Suzanne Andrews Correa | Heather Christian | Eimi Imanishi | Loira Limbal
Lauren Monroe Jr. | Jhane Myers | Toshiaki Ozawa | Calos Simon | Jennifer Sturla
Los Angeles, CA — Nine diverse independent artists will receive support from the 2018 Sundance Institute | Time Warner Foundation Fellowship, the Institute announced today. These Fellowships, and accompanying grants, are part of the non-profit organization’s year-round efforts to discover independent artists from underrepresented communities and support them as they create their work and connect with audiences.
The Fellowship supports Fellows working in film, theatre, film music and new media, as well as in the Institute’s Native Program. In addition to financial support, fellows receive year-round support from the Institute, ranging from attendance at annual Labs, mentoring, strategic granting, attendance at the Sundance Film Festival and participation in screenplay readings, work-in-progress screenings and more.
Now in its twelfth year, the program has supported more than 80 artists, including Ryan Coogler (Fruitvale Station), Sydney Freeland (Drunktown’s Finest), Reinaldo Marcus (Monsters and Men), Branden Jacobs-Jenkins (Appropriate) and Yung Jake (I Don’t Remember).
Karim Ahmad, Director of Outreach and Inclusion at Sundance Institute, said, “It is extremely gratifying to support the diverse alumni of this collaboration with the Time Warner Foundation as they advance their careers and share their work. This year’s talented Fellows, with their wide-ranging experiences and areas of expertise, share a boldness of vision that is so vital, now more than ever.”
Yrthya Dinzey-Flores, Vice President of Corporate Responsibility, Diversity & Inclusion at WarnerMedia, said, “Partnering with the Sundance Institute year after year has been incredibly rewarding for the Time Warner Foundation. We’re committed to nurturing new diverse voices and telling stories that resonate with global audiences, and we’re thrilled about what this talented new class of Fellows has to offer.“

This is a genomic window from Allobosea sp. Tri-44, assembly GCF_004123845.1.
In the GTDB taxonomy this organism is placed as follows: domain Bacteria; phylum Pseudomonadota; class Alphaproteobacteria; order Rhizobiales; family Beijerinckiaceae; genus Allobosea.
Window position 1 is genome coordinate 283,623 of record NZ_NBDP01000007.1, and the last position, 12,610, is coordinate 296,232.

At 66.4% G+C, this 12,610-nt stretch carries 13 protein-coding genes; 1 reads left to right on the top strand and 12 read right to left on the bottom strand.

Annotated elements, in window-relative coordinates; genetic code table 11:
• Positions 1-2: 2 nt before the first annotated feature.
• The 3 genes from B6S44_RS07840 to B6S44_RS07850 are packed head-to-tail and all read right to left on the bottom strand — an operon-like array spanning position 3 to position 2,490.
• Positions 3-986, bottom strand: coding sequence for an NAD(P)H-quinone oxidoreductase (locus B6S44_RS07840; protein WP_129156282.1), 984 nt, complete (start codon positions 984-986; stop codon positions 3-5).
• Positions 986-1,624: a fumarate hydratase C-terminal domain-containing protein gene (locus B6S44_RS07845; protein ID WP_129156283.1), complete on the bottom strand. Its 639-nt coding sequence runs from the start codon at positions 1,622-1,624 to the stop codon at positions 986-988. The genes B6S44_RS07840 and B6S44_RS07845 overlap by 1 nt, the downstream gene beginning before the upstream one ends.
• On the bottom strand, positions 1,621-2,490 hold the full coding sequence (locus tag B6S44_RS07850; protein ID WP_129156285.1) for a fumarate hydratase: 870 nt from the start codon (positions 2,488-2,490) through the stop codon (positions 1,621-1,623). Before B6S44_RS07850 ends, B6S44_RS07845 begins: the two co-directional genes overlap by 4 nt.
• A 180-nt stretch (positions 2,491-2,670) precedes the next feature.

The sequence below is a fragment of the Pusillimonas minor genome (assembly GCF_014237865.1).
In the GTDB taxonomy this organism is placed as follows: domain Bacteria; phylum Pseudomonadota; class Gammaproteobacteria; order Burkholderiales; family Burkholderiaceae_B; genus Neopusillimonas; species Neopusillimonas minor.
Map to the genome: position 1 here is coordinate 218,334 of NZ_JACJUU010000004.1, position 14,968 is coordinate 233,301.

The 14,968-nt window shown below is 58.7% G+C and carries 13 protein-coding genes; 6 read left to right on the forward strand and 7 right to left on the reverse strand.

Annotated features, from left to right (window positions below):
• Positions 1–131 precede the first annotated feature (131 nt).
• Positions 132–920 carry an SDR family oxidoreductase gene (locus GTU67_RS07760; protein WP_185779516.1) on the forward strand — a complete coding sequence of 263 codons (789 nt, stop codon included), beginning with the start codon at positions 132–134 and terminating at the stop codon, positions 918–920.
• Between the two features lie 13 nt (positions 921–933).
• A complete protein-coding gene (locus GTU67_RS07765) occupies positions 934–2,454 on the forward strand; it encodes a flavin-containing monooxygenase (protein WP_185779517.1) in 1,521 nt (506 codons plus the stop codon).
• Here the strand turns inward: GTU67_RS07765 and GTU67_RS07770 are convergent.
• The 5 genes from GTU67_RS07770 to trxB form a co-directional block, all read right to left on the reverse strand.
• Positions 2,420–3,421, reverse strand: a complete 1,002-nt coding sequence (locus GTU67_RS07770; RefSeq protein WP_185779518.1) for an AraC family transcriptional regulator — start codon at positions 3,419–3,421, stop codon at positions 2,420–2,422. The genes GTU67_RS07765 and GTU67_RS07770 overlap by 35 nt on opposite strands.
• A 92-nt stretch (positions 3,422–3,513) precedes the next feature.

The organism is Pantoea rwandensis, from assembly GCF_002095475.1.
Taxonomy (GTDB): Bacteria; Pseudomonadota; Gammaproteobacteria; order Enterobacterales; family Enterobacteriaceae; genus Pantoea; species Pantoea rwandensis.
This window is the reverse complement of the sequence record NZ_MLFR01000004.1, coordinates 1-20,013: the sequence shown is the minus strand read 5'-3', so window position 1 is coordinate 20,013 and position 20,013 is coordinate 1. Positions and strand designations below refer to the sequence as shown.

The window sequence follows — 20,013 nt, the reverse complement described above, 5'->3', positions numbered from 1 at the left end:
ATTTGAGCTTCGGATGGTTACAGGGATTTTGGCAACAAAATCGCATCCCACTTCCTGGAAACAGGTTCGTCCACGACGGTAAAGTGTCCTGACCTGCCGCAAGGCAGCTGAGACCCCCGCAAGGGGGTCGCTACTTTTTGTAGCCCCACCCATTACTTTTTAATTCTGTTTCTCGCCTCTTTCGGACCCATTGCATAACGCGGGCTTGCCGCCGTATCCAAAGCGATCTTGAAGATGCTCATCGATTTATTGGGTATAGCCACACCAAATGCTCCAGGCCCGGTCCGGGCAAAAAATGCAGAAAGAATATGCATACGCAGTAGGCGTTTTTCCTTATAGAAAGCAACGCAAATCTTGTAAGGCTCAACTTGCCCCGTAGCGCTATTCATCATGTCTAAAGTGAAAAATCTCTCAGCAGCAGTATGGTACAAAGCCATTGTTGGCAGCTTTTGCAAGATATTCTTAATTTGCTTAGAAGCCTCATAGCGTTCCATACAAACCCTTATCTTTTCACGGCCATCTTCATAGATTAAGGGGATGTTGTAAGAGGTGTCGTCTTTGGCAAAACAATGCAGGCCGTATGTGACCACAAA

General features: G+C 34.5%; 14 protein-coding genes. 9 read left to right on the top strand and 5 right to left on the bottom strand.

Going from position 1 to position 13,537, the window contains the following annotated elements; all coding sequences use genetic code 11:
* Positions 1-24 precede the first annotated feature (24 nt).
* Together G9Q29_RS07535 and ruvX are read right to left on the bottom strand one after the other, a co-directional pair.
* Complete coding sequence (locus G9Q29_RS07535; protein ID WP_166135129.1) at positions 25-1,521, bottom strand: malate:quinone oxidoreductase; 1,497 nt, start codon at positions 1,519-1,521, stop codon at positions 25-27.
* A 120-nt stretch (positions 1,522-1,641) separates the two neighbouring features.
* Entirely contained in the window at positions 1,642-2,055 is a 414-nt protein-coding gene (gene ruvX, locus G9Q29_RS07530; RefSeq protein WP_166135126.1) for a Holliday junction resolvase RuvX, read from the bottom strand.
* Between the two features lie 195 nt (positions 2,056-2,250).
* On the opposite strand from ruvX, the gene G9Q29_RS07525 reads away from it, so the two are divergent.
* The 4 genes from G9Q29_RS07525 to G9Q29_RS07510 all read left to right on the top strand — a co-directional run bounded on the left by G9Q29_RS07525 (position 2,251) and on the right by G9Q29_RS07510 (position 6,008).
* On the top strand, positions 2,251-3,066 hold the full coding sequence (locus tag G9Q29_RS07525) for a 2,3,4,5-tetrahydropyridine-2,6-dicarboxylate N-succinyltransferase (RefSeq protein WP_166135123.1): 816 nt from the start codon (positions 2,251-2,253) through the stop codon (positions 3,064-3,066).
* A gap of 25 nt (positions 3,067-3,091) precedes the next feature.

The 2018 Sundance Institute | Time Warner Foundation Fellows are:
Suzanne Andrews Correa (Feature Film Program) – Suzanne Andrews Correa is a Mexican American screenwriter and director and a recent MFA graduate of the Film Program at Columbia University. Her latest short, La Casa de Beatriz, premiered at the 2017 Morelia International Film Festival, received awards from the Princess Grace Foundation and Directors Guild of America, and can now be seen on HBO Latino/HBO GO/HBO NOW. Andrews Correa was supported at the 2018 Sundance Institute Directors and Screenwriters Labs, where she was the recipient of the Sundance Latinx Fellowship. She is a winner of the Atlanta Film Festival feature screenplay competition and a 2018 SFFILM Rainin Grantee.
Heather Christian (Theatre Program) – Heather Christian is an Obie Award winning composer/theater maker/performer who was selected for the Sundance Institute 2016 Playwrights & Composers Retreat at Ucross Foundation. Composing and performing credits include Annie Salem at Ars Nova and through the 2015 Sundance Institute Theatre Lab, as well as Animal Wisdom (Bushwick Starr), Mission Drift (National Theatre London), The World Is Round (BAM) and Of Mice and Men (West Yorkshire Playhouse). She was recently named one of TimeOut NY’s Downtown Innovators To Watch. She has released 8 records, taught music composition at NYU and Princeton, owns and operates her own recording studio in Beacon, NY and can be seen regularly in concert halls and dive bars as Heather Christian & the Arbornauts.
Eimi Imanishi (Feature Film Program) – Eimi Imanishi is a Japanese American filmmaker who grew up in France. She directed two award-winning short films: Battalion to My Beat, which screened at the Toronto International Film Festival and won the Canal+ Award for Best International Short at Clermont-Ferrand in 2017, and One-Up, which won Best Narrative Short at Indie Memphis and was released online as a Vimeo Staff Pick film where it won Short of the Week. Imanishi was supported at the 2018 Sundance Institute Directors and Screenwriters Labs and the Film Independent Directors Lab of the same year.
Loira Limbal (Documentary Film Program)– Loira Limbal is an Afro-Latina filmmaker interested in telling nuanced and revelatory stories about the lives of women of color. Her first film, Estilo Hip Hop aired on PBS in 2009. Limbal is currently directing Through the Night, a feature documentary about a 24-hour daycare center. She is also the Vice President and Documentary Lab Director at Firelight Media. She lives in the Bronx with her two children.